Figuring out if your child has a gender support plan at school is not always clear-cut.

Nicki Neily, president of Defending Ed, told Catholic News Agency that parents have to start by looking in the right places—often embedded in the websites of school districts or under a school’s “counseling resources” tab.

If a school’s gender policies are not apparent online, she said, it’s time to ask questions. “Ask the teacher, ask the principal: Does this district have a gender support plan in place?”

It’s not just about pronouns, she added. Parents should also ask about school policies on overnight field trips, sporting events, bathrooms, and locker-room access, “so they can make plans and triangulate accordingly,” she explained.

However, a school implementing gender support plans for students behind the backs of parents may not be forthright about their policies on gender ideology.

For Anna, it took extensive time and effort to pinpoint what was going on with her child.

Anna told CNA that she started by trying to understand why there were at least seven other children in her daughter’s peer group who were renamed and reassigned their gender.

“I started to hear very similar statements from my daughter and two others that were just too similar,” she said. “It was like everyone was getting their information from the same place.”

Through messages and online searches on her daughter’s computer and phone, it appeared that all of the students were echoing the same statements.

The real breakthrough appeared when she came across a download that linked to a page on the school’s counseling resources. From there, kids were connected to transgender services—most of them anonymous—putting them on a pathway to get medical-affirming procedures anonymously, Anna said.

Stories like Anna’s are becoming less of an anomaly. Earlier this month, the Independent Women’s Forum reported on a 15-year-old girl living in Alaska whose school “intentionally deceived” her parents by helping her socially transition with a new name, pronouns, and counseling without their knowledge.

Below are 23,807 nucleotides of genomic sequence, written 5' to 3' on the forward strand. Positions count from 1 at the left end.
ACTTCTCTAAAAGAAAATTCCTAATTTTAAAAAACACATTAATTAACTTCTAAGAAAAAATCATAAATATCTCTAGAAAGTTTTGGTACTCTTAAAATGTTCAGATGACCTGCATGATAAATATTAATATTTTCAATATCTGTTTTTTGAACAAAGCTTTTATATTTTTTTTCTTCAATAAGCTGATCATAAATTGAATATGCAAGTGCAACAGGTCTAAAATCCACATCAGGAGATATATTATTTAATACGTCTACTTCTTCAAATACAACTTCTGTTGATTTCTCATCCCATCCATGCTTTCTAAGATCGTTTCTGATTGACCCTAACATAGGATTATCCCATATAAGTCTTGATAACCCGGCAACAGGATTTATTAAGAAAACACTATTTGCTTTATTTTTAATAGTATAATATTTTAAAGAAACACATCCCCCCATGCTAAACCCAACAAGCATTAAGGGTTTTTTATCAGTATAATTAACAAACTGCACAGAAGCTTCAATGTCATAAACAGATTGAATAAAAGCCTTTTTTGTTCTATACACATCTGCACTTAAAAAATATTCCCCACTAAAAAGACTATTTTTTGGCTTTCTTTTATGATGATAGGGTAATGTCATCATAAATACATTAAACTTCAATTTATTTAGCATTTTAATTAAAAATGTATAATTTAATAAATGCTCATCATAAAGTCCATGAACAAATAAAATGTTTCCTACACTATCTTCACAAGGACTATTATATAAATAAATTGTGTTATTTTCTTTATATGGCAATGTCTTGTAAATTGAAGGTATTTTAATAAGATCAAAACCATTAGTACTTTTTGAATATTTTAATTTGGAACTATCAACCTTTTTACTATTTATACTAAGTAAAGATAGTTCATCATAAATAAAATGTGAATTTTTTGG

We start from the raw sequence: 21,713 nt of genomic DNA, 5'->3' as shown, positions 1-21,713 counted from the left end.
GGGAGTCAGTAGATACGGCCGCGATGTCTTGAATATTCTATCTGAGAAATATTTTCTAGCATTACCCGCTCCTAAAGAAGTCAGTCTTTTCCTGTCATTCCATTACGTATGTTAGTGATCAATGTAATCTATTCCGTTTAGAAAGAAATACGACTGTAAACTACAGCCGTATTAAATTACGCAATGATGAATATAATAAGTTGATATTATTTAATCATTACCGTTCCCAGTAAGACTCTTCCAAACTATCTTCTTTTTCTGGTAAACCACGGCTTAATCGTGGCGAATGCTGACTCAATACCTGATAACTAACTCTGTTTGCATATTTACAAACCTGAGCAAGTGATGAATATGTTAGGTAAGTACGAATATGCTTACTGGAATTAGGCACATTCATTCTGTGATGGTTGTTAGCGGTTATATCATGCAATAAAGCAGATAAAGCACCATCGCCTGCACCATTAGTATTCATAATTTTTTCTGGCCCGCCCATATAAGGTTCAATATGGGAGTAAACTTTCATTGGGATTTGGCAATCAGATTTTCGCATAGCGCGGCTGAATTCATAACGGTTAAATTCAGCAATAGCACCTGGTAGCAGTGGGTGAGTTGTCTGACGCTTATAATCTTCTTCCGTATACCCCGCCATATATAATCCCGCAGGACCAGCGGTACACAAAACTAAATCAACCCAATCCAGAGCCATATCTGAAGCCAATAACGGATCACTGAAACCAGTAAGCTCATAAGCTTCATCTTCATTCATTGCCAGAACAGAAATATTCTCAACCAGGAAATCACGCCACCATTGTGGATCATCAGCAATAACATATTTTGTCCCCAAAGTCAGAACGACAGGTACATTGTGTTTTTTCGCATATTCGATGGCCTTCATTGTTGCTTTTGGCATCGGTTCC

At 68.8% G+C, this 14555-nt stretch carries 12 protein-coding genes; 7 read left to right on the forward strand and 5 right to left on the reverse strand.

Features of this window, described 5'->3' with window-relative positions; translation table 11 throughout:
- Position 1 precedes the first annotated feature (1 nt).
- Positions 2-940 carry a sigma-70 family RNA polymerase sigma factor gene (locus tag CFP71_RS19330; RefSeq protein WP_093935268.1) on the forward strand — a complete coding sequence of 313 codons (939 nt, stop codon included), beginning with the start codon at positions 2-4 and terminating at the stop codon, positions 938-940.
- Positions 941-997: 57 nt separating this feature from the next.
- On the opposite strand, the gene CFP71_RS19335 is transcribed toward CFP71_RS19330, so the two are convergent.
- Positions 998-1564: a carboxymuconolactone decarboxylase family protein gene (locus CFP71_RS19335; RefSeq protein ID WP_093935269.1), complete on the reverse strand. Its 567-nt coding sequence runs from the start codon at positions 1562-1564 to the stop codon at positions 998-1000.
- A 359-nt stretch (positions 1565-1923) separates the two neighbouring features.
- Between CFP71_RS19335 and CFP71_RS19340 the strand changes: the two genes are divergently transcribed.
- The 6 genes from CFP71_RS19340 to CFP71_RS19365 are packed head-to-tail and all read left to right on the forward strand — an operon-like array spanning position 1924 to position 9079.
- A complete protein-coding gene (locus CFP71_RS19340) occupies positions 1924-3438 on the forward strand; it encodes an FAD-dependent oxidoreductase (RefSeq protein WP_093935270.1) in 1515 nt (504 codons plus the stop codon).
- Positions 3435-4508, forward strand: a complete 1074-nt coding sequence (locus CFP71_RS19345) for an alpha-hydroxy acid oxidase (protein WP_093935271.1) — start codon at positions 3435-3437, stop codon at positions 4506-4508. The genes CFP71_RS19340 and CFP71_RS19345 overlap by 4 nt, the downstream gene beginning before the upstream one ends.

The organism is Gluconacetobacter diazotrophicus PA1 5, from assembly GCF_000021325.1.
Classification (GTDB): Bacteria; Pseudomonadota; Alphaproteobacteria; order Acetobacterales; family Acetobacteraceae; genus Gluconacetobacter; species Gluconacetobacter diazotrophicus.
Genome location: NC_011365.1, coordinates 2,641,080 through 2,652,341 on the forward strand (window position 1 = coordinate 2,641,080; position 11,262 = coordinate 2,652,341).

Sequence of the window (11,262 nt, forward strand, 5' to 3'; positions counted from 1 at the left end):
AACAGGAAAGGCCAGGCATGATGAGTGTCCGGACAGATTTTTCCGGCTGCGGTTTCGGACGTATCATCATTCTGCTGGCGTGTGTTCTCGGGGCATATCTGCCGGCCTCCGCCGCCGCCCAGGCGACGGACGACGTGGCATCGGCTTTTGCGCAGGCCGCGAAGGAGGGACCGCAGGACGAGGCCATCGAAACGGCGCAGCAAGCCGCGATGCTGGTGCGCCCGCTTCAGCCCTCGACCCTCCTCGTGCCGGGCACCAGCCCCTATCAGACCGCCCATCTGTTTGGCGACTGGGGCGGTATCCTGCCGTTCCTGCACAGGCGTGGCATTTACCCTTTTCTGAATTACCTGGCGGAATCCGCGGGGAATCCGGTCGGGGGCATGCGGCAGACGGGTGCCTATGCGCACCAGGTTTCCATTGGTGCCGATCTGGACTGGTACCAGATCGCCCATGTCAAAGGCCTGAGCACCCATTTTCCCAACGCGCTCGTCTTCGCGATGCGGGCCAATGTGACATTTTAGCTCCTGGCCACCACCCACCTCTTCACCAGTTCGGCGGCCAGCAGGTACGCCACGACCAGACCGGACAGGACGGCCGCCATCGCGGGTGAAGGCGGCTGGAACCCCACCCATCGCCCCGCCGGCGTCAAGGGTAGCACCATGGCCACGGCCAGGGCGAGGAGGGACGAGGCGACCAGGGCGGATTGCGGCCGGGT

A recent UCLA report published in June found that 18% of the transgender population in the U.S. is comprised of children ages 13 to 17 — roughly 300,000 total. That’s up from 10% in 2017.

For parents who are concerned, witnessing signs of emotional distress in a child may not be enough to pinpoint the cause.

Theresa Farnan, a Catholic author and moral philosopher, recommends that parents need to try their best to be actively involved in their children’s schools. Farnan is an advocate of homeschooling, but when public schools are a family’s only option she urges parents to have “eyes on the ground.”

One way parents can do this is by volunteering to work in a school’s transportation office, library, or lunchroom.

“If you‘re volunteering, say on lunch duty, and you’re walking through school heading into the end of May, you’re going to see the pride display,” she said.

Farnan stresses that Catholic parents must discuss these topics with their children.

“You’ve got to establish that open line of communication [and] articulate what the Church teaches,” she added….

The above comes from an August 30 story in the National Catholic Register.